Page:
Ethylene Glycol Intoxication: Case Report and Pharmacokinetic Perspectives

Nina Vasavada, M.D.; Craig Williams, Pharm.D.; Richard N. Hellman, M.D.


Pharmacotherapy. 2003;23(12) 

In This Article

Case Report

A 42-year-old Caucasian man was found intoxicated under a bridge and was brought to a local emergency department. The patient admitted to consuming approximately 1 pint of vodka followed by approximately 1 pint of antifreeze in a suicide attempt 1 hour before coming to the emergency department. He denied other toxic ingestions, nausea, or vomiting and voiced no other physical complaints. His medical history revealed hepatitis C, depression, anxiety, and polysubstance abuse including tobacco, ethanol, and cocaine (in the past). His only routine drug therapy was buspirone. Initial vital signs revealed a temperature of 97.5°F, heart rate 94 beats/minute, blood pressure 139/81 mm Hg, and respiratory rate 16 breaths/minute. The patient's height was 70 inches and weight was 85 kg. Physical examination was significant for rotary nystagmus and mild hepatomegaly. Kussmaul respirations, fruity odor, rash, cardiac gallops, pericardial rub, pulmonary rales, abdominal tenderness, peripheral edema, and tetanic contractions were absent.

Initial laboratory data obtained from serum revealed the following: ethanol concentration 181 mg/dl, ethylene glycol concentration 284 mg/dl, sodium 143 mEq/L (normal range 137-145 mEq/L), potassium 3.7 mEq/L (3.5-5.5 mEq/L), carbon dioxide 23 mEq/L (22-27 mEq/L), urea nitrogen 8 mg/dl (5-20 mg/dl), creatinine 1.0 mg/dl (0.8-1.4 mg/dl), calcium 7.9 mg/dl (8.4-10.6 mg/dl), albumin 3.8 g/dl (3.5-5.0 g/dl), and glucose 153 mg/dl (65-110 mg/dl). Neither an arterial nor a venous blood gas measurement was performed. Calculated serum osmolarity was 297 mOsm/L and measured serum osmolality 425 mOsm/kg, yielding an osmol gap of 128. Serum and urine toxicology screens were negative for cocaine, salicylates, barbiturates, benzodiazepines, and other volatile alcohols. Microscopic examination of the urine did not reveal calcium oxalate crystals. An electrocardiogram demonstrated sinus tachycardia at 105 beats/minute with a corrected QT interval of 387 msec.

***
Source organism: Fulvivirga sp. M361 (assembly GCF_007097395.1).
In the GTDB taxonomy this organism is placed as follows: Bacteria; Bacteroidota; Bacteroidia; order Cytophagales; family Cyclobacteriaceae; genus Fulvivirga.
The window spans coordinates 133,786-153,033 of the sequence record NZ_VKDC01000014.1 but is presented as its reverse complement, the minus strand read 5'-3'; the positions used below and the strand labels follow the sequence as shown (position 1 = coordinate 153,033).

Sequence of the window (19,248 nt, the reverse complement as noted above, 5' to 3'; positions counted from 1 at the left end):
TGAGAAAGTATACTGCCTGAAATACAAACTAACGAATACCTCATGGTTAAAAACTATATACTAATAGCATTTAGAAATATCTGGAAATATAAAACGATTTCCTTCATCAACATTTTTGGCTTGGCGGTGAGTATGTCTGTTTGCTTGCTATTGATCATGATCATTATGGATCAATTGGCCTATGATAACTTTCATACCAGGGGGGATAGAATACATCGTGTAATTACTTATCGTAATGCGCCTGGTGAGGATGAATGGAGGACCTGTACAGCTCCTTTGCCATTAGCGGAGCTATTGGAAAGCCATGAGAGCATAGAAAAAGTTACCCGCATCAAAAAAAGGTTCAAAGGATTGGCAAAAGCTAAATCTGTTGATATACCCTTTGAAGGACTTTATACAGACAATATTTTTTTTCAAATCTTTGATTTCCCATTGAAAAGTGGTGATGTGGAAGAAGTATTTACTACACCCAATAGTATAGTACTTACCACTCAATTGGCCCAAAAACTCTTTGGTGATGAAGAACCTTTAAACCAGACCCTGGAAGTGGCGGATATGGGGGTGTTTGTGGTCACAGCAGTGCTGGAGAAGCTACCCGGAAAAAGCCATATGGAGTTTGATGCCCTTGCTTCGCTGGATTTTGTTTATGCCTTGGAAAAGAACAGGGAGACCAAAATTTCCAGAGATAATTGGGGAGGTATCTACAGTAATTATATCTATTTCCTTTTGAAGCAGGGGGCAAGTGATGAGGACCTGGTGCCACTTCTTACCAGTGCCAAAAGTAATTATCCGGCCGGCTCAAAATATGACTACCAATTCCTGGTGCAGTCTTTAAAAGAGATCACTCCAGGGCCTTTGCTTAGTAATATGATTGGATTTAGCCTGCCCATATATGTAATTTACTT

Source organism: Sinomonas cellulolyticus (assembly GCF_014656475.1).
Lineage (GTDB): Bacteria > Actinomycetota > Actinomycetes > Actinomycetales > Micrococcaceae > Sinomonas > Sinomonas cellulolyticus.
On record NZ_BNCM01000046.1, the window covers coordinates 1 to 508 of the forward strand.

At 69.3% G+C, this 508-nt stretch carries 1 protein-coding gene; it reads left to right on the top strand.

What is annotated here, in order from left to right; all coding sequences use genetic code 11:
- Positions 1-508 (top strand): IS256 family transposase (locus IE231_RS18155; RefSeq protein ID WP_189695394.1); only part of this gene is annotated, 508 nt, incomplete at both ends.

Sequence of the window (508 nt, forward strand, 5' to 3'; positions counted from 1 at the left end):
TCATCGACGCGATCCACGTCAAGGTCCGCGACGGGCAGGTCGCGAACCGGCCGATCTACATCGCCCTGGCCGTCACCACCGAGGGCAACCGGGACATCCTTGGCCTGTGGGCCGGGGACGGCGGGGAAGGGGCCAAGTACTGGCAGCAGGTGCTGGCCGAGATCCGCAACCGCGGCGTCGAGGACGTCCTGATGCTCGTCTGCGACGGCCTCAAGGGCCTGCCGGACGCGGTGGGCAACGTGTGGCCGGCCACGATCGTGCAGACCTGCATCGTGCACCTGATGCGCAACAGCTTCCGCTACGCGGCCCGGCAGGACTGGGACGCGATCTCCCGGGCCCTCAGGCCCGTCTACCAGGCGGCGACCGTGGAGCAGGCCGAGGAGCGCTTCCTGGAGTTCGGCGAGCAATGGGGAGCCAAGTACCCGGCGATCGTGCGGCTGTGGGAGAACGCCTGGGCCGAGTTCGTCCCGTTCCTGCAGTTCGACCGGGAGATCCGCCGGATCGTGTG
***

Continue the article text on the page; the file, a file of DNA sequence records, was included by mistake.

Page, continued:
On arrival to the emergency department, the patient received fomepizole 15 mg/kg as an intravenous loading dose, followed by 10-mg/kg maintenance doses every 12 hours for a total of four doses, then one additional 15-mg/kg dose 12 hours later. The patient did not receive any intravenous infusions such as lorazepam, which contain propylene glycol as an additive. The patient was administered isotonic saline on hospital days 2 and 3, and each day produced a minimum urine output of 90 ml/hour. Other therapies consisted of multivitamins. At no point did the patient receive any form of dialysis. His serum creatinine level consistently remained from 0.8-1.0 mg/dl, and serum bicarbonate remained 22-24 mEq/L. Relevant laboratory values during the patient's hospitalization are shown in Table 1 . Elimination of ethylene glycol from the blood followed first-order pharmacokinetics, as shown in Figure 1. On hospital day 4, the patient was discharged to an inpatient psychiatric facility for further care.

Pharmacokinetic evaluation of ethylene glycol in the observed patient. Elimination of ethylene glycol follows first-order pharmacokinetics in the presence of alcohol dehydrogenase inhibition. The horizontal bar represents the time of fomepizole administration in reference to the time of arrival at the emergency department.


Comments on Medscape are moderated and should be professional in tone and on topic. You must declare any conflicts of interest related to your comments and responses. Please see our Commenting Guide for further information. We reserve the right to remove posts at our sole discretion.
Post as: